setting a data line voltage on said data lines to said change alleviating voltage; and
maintaining said data line voltage at said change alleviating voltage when said opposing electrode voltage changes through application of said change alleviating voltage on said data lines.
13. A drive circuit for an active matrix type liquid crystal display, wherein
in said active matrix type liquid crystal display,
liquid crystal is sealed between a first substrate and a second substrate,
said first substrate comprises switching elements and pixel electrodes connected to said switching elements, both of which are provided in correspondence to pixels that are arranged in a matrix, selection lines for sequentially selecting said switching elements, and data lines for supplying display data to said switching elements that are connected, and
said second substrate comprises an opposing electrode for controlling, in conjunction with each of said pixel electrodes on said first substrate, said liquid crystal,
said drive circuit comprising:
a vertical scan driver which outputs a selection signal to said selection line at a predetermined timing;
a horizontal scan driver which outputs display data to said data line at a predetermined timing;
an opposing electrode controller capable of periodically changing, in a predetermined period, an opposing electrode voltage which is applied to said opposing electrode;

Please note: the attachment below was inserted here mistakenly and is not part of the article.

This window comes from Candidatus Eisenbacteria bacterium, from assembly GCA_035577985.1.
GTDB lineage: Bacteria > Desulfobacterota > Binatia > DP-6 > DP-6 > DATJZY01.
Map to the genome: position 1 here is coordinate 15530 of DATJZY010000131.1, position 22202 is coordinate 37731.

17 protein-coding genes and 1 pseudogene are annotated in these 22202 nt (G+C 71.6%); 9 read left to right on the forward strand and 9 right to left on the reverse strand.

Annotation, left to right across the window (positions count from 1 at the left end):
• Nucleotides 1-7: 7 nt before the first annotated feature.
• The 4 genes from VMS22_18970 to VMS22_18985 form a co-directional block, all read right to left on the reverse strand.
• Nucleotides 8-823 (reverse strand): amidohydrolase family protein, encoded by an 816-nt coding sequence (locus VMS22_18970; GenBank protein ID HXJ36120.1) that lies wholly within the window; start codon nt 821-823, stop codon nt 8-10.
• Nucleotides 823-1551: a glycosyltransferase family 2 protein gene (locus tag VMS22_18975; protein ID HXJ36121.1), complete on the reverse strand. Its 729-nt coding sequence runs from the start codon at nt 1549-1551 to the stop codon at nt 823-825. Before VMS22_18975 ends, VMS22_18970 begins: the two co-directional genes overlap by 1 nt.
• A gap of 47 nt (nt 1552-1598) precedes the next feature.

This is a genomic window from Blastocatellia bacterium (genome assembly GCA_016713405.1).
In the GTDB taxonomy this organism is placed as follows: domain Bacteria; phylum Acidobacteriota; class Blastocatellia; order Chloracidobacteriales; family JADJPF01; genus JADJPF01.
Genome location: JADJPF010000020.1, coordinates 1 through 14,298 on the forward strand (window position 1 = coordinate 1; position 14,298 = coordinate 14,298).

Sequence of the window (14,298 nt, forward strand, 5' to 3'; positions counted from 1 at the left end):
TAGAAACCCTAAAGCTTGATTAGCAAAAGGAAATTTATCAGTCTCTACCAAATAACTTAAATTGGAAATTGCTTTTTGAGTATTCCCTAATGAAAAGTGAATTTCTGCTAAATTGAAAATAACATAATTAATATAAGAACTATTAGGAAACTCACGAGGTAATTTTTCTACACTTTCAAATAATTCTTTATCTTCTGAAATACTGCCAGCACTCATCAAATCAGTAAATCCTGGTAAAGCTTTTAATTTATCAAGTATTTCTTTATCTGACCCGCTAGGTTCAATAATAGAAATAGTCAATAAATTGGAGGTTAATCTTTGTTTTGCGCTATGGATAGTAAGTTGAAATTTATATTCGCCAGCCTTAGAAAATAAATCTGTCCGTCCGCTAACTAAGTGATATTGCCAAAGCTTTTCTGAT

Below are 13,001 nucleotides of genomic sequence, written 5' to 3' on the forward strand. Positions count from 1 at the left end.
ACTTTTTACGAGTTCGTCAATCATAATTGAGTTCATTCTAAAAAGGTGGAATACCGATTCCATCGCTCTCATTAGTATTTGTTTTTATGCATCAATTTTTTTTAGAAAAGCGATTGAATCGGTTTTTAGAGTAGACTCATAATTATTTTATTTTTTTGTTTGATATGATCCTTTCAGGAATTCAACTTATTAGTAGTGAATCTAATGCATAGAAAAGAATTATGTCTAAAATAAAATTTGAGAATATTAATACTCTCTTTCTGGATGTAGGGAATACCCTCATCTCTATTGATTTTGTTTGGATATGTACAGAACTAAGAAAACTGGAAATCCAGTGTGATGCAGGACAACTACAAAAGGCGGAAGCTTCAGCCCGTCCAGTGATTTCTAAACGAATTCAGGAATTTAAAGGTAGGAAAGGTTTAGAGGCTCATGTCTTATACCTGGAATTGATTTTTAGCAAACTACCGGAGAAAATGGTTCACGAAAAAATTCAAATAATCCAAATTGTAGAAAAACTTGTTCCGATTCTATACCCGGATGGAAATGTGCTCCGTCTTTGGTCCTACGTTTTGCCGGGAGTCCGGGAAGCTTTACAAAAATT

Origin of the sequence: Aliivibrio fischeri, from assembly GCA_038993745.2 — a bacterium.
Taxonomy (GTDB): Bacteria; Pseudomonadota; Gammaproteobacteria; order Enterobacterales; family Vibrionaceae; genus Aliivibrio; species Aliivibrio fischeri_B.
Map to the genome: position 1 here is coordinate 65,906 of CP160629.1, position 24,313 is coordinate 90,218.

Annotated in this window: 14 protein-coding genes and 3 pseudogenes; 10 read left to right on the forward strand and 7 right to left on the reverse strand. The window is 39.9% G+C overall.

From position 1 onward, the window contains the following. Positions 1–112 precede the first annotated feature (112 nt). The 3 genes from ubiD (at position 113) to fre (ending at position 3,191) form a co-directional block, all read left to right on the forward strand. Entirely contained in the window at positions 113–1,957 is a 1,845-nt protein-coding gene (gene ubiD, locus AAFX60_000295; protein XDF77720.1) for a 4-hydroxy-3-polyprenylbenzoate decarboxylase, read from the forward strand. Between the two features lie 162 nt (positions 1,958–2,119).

a data line voltage controller capable of applying a change alleviating voltage onto said data lines during said change in said opposing electrode voltage, wherein said change alleviating voltage is a predetermined voltage capable of alleviating a change in voltage on said data lines, which is independent from said display data; setting a data line voltage on said data lines to said change alleviating voltage; and maintaining said data line voltage at said change alleviating voltage when said opposing electrode voltage changes through application of said change alleviating voltage on said data lines; and
a timing controller which receives a clock signal and a synchronization signal and generates an enable signal, an alleviation control signal which is output after a predetermined period after output of said enable signal, and a change control signal capable of changing said opposing electrode voltage, wherein
said vertical scan driver stops output of said selection signal based on said enable signal;
said horizontal scan driver stops output of said display data based on said enable signal;
said data line voltage controller applies said change alleviating voltage onto said data line based on said alleviation control signal; and